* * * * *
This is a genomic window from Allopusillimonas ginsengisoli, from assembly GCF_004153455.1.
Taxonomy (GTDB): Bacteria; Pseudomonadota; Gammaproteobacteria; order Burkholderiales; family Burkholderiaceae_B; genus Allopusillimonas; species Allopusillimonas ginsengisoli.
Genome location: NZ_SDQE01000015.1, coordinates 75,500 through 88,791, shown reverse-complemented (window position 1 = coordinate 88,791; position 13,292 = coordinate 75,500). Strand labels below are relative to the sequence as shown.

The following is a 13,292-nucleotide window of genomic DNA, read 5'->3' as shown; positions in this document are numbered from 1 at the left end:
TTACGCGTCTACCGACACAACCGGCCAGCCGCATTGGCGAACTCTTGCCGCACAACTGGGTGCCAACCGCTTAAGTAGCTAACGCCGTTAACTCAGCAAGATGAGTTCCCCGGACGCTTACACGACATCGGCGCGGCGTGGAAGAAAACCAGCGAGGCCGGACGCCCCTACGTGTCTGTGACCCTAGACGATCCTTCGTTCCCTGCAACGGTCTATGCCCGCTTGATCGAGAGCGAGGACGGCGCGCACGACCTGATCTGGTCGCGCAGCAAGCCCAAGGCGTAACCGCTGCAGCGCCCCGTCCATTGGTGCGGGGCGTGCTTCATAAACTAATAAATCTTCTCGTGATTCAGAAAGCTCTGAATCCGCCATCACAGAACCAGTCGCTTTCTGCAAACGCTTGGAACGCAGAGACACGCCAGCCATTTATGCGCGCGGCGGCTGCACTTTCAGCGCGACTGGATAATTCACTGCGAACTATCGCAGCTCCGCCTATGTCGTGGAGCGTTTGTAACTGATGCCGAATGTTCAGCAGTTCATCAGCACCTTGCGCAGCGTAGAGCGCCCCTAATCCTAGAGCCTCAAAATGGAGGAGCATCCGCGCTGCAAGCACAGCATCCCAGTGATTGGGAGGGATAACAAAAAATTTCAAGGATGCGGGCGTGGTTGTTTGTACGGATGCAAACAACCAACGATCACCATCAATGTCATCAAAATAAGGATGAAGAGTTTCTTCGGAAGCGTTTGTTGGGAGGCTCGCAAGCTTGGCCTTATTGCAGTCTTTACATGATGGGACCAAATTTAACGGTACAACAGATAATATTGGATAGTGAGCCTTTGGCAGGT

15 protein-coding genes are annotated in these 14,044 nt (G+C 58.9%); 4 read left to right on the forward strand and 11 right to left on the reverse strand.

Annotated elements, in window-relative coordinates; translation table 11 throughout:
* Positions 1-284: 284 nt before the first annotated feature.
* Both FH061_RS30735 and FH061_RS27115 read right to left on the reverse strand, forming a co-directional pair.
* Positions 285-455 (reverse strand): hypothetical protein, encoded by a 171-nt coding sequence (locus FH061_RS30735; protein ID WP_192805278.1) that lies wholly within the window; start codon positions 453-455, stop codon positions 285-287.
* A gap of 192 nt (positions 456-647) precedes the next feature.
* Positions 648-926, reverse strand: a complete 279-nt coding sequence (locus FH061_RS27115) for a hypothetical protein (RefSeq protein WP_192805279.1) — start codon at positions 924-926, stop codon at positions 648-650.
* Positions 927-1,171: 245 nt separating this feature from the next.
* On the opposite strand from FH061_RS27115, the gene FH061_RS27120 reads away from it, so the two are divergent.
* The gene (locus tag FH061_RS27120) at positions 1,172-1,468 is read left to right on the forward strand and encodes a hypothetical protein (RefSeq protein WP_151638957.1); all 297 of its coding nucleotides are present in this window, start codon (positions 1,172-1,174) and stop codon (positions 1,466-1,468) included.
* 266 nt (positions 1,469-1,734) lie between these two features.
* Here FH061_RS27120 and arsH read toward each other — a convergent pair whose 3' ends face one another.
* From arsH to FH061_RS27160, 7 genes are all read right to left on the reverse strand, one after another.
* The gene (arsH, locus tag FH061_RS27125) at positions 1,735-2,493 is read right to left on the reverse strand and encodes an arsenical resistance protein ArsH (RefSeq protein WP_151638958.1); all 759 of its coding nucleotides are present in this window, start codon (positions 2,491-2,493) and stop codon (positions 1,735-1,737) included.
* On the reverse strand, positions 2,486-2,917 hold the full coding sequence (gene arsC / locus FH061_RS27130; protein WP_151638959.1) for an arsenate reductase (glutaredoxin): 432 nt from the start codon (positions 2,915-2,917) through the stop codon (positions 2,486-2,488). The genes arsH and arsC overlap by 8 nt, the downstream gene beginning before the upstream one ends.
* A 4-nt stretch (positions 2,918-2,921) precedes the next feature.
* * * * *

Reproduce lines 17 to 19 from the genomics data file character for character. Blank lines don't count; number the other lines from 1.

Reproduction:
* Here FH061_RS27120 and arsH read toward each other — a convergent pair whose 3' ends face one another.
* From arsH to FH061_RS27160, 7 genes are all read right to left on the reverse strand, one after another.
* The gene (arsH, locus tag FH061_RS27125) at positions 1,735-2,493 is read right to left on the reverse strand and encodes an arsenical resistance protein ArsH (RefSeq protein WP_151638958.1); all 759 of its coding nucleotides are present in this window, start codon (positions 2,491-2,493) and stop codon (positions 1,735-1,737) included.